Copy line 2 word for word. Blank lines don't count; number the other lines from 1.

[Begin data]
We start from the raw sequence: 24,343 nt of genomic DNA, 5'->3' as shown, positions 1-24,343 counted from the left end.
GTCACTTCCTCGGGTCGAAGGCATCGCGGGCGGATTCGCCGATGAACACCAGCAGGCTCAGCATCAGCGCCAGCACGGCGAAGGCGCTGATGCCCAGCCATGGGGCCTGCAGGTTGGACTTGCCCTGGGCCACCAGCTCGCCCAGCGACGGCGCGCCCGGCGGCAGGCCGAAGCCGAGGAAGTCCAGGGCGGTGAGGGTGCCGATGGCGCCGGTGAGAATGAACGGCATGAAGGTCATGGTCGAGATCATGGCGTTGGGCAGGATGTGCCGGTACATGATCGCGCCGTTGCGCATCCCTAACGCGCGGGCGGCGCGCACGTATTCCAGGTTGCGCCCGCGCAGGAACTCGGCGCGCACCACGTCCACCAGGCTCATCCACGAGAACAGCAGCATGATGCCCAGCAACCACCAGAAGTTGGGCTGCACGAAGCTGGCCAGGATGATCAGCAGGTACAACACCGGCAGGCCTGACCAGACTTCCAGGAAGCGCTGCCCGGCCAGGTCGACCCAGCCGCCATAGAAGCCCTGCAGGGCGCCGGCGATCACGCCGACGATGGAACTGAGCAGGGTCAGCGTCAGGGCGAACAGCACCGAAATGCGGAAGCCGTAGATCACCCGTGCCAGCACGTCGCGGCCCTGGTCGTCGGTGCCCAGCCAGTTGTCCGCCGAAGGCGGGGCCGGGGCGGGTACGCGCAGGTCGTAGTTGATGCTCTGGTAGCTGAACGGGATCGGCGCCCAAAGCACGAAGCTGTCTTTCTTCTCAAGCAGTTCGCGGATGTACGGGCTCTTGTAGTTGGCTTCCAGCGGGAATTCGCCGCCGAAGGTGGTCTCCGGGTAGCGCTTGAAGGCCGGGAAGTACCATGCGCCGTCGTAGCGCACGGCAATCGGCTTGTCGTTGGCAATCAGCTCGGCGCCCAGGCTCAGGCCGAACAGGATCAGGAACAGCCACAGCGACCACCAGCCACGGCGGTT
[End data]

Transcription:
GTCACTTCCTCGGGTCGAAGGCATCGCGGGCGGATTCGCCGATGAACACCAGCAGGCTCAGCATCAGCGCCAGCACGGCGAAGGCGCTGATGCCCAGCCATGGGGCCTGCAGGTTGGACTTGCCCTGGGCCACCAGCTCGCCCAGCGACGGCGCGCCCGGCGGCAGGCCGAAGCCGAGGAAGTCCAGGGCGGTGAGGGTGCCGATGGCGCCGGTGAGAATGAACGGCATGAAGGTCATGGTCGAGATCATGGCGTTGGGCAGGATGTGCCGGTACATGATCGCGCCGTTGCGCATCCCTAACGCGCGGGCGGCGCGCACGTATTCCAGGTTGCGCCCGCGCAGGAACTCGGCGCGCACCACGTCCACCAGGCTCATCCACGAGAACAGCAGCATGATGCCCAGCAACCACCAGAAGTTGGGCTGCACGAAGCTGGCCAGGATGATCAGCAGGTACAACACCGGCAGGCCTGACCAGACTTCCAGGAAGCGCTGCCCGGCCAGGTCGACCCAGCCGCCATAGAAGCCCTGCAGGGCGCCGGCGATCACGCCGACGATGGAACTGAGCAGGGTCAGCGTCAGGGCGAACAGCACCGAAATGCGGAAGCCGTAGATCACCCGTGCCAGCACGTCGCGGCCCTGGTCGTCGGTGCCCAGCCAGTTGTCCGCCGAAGGCGGGGCCGGGGCGGGTACGCGCAGGTCGTAGTTGATGCTCTGGTAGCTGAACGGGATCGGCGCCCAAAGCACGAAGCTGTCTTTCTTCTCAAGCAGTTCGCGGATGTACGGGCTCTTGTAGTTGGCTTCCAGCGGGAATTCGCCGCCGAAGGTGGTCTCCGGGTAGCGCTTGAAGGCCGGGAAGTACCATGCGCCGTCGTAGCGCACGGCAATCGGCTTGTCGTTGGCAATCAGCTCGGCGCCCAGGCTCAGGCCGAACAGGATCAGGAACAGCCACAGCGACCACCAGCCACGGCGGTT